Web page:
Andrew F. Branca is an MA lawyer and the author of the seminal book “The Law of Self Defense, 2nd Edition,” available at the Law of Self Defense blog, Amazon.com (paperback and Kindle), Barnes & Noble (paperback and Nook), and elsewhere.

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Comments

Andrew — if she is offered a plea deal with time served, she would be beyond foolish not to accept the deal.

If HB 89 becomes law (use of warning shots), (and she does not take a plea) would you argue to the Court that the downward sentencing guidelines should apply since the trial took place after the law took effect?

    Retroactivity is not measured from when the trial takes, but from when the alleged offense occurred. In this case, of course, the offense occurred well before HB89 “was” (could be) made law.

    In any case, the courts almost never interpret a statute to apply retroactively, absent explicit direction from the legislature. The chaos that results is simply too great. And, in fairness, the defendant was judged on the basis of the law at the time of the offense, which hardly seems a travesty except where the applied law is truly morally reprehensible. The warning shot issue would not seem to fall into this category (although I suppose one could argue that the larger mandatory minimum scheme does, but that’s not really being substantively addressed by HB89).

    In any case, Alexander’s conduct was NOT a warning shot by any reasonable definition of the term. Even her proponents know this, and implicitly acknowledge as much by repeatedly claiming that “she only fired into the ceiling”, without noting that it was the ceiling of the next room, and on a path which came close to parting her husband’s hair.

    This is, in fact, arguably a meaningful problem with HB89, in that it doesn’t really define “warning shot” at all. But perhaps that’s reasonably a question left to the jury, based on the facts of a specific case.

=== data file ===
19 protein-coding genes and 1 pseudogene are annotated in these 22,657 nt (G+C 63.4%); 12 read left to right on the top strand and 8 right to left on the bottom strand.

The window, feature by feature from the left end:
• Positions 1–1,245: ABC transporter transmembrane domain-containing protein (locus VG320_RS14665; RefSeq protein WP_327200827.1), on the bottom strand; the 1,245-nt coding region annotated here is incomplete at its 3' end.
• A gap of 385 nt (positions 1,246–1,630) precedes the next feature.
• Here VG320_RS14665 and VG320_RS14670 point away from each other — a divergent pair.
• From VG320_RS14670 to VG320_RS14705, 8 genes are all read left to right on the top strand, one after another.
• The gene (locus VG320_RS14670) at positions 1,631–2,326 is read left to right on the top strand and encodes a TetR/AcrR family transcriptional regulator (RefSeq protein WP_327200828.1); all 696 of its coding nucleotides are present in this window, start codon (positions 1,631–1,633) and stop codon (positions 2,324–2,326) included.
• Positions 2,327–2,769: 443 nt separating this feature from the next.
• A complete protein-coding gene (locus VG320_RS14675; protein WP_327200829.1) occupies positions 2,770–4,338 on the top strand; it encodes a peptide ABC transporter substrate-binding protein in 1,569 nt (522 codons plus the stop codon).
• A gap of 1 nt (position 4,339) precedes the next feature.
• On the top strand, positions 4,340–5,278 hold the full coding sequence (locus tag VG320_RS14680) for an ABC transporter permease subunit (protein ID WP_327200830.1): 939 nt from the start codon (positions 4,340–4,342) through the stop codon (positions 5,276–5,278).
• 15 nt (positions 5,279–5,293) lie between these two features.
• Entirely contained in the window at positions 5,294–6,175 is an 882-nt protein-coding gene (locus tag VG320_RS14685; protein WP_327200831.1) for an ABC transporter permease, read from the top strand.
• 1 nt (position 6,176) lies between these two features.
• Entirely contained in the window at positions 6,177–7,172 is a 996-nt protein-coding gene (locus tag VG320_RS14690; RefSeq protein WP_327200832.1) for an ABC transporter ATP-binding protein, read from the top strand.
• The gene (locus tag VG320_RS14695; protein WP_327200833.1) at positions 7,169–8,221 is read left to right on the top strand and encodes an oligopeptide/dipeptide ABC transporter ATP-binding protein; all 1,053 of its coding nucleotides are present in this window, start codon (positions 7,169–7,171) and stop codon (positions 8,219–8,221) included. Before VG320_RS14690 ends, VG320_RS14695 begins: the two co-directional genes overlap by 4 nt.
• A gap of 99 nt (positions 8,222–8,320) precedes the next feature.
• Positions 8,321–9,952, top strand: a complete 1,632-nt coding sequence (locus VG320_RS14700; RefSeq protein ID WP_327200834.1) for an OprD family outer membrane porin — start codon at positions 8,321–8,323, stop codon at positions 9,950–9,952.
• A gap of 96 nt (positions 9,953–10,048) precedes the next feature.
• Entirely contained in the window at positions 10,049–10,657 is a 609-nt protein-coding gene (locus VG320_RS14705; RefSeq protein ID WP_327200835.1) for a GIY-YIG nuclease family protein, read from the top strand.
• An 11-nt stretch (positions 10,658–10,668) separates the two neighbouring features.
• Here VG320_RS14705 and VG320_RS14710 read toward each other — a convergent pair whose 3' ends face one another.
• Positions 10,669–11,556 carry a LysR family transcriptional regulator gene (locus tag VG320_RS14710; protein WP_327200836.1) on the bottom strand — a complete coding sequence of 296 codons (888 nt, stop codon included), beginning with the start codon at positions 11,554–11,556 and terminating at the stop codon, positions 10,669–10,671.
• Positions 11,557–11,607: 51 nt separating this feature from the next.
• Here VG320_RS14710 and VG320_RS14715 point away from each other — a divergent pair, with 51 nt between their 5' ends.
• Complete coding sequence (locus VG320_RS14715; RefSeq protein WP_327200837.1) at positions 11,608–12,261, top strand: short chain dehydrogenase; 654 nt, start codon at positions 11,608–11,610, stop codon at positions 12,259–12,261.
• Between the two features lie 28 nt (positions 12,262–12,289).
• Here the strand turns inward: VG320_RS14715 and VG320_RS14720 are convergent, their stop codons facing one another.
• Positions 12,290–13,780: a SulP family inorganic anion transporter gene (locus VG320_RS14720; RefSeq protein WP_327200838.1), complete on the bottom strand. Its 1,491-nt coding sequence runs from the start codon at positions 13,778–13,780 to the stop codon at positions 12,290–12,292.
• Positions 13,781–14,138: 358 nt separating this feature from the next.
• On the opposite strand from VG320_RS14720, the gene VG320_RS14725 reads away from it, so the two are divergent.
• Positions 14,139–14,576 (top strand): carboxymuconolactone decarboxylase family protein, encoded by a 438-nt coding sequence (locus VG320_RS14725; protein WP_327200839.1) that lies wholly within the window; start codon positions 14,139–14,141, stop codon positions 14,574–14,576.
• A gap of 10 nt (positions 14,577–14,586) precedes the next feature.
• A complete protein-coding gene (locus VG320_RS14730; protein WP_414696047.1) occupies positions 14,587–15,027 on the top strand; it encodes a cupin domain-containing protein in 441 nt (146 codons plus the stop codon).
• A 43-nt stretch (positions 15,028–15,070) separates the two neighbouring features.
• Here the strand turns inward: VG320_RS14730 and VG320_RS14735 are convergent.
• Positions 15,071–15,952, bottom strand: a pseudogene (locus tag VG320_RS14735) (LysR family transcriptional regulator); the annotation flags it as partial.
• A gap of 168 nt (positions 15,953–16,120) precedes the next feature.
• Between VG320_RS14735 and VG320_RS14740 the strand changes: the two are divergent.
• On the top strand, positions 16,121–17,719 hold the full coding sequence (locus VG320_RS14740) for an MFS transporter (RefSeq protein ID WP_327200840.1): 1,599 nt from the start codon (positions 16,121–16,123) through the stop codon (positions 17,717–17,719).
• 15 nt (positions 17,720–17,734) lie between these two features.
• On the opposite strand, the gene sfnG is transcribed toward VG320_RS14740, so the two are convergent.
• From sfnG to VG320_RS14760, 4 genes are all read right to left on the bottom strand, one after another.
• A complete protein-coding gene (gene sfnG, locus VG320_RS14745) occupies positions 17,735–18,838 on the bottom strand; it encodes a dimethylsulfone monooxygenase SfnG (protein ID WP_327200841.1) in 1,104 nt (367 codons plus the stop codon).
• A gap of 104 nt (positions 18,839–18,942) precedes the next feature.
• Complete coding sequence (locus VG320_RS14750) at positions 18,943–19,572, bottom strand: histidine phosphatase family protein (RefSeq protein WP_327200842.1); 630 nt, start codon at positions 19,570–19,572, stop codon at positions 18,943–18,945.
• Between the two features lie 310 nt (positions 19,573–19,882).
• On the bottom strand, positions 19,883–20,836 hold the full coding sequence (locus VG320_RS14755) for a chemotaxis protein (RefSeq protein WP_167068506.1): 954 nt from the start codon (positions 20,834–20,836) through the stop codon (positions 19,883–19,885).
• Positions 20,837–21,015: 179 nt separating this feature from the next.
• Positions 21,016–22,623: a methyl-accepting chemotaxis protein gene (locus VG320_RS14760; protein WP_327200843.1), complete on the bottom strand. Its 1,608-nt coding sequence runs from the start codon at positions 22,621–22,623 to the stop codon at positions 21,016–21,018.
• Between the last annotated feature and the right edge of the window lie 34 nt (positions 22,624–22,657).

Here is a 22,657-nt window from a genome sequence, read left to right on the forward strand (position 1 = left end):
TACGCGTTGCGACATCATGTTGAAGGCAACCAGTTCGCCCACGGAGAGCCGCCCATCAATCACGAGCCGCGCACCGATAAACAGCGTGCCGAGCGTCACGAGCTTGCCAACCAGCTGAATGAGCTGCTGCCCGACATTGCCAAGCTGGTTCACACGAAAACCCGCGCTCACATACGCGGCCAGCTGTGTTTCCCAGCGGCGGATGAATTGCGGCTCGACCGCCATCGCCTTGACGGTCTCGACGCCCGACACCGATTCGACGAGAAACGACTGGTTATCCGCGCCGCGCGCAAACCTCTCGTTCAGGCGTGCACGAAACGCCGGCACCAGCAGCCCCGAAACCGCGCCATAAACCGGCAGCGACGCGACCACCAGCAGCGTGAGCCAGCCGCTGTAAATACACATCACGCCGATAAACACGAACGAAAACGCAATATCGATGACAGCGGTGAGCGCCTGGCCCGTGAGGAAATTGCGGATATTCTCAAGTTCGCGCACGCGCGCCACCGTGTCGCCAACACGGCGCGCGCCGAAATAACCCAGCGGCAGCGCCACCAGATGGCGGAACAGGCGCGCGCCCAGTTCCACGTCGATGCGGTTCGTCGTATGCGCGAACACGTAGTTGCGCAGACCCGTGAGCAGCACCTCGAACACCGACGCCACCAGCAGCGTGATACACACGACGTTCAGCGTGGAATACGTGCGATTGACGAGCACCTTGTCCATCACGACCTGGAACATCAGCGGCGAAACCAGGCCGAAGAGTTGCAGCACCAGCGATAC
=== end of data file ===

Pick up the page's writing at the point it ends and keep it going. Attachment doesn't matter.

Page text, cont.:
–Andrew, @LawSelfDefense

She can’t read cursive, Andrew.

Oh Wait!

Happy Thanksgiving, Amico.

nor shall there be any firearms in her residence at any time during her pretrial release

Alexander shall be subject to warrantless searches of her residence by CTC officers or any JSO officer conducting such a search at the direction of CTC personnel, to ensure compliance with her pretrial release conditions

For her sake I hope the Court implies exemption for the officers weapons, because I can readily believe that some DA would use that against her.

She’s not too smart, I think, attempting murder then pleading self-defense.

    No offense, but I take it you have limited experience interacting with criminal defendants. The degree of absolute self-deception and outrageous stupidity is beyond imagining.

    –Andrew, @LawSelfDefense

      That explains why so many Dem poloticians end up in jail.

        Spiny Norman in reply to genes. | November 29, 2013 at 11:06 am

        Actually, genes, what’s “beyond imagining” is why so many Dem politicians don’t. Charlie Rangel, anyone?

      NavyMustang in reply to Andrew Branca. | November 29, 2013 at 4:36 pm

      LOL! Exactly! When I was a beat cop, we often remarked, in a lot saltier language than yours, that we would NEVER be out of a job. The bums I ran into were conniving, but no one ever accused them of being smart.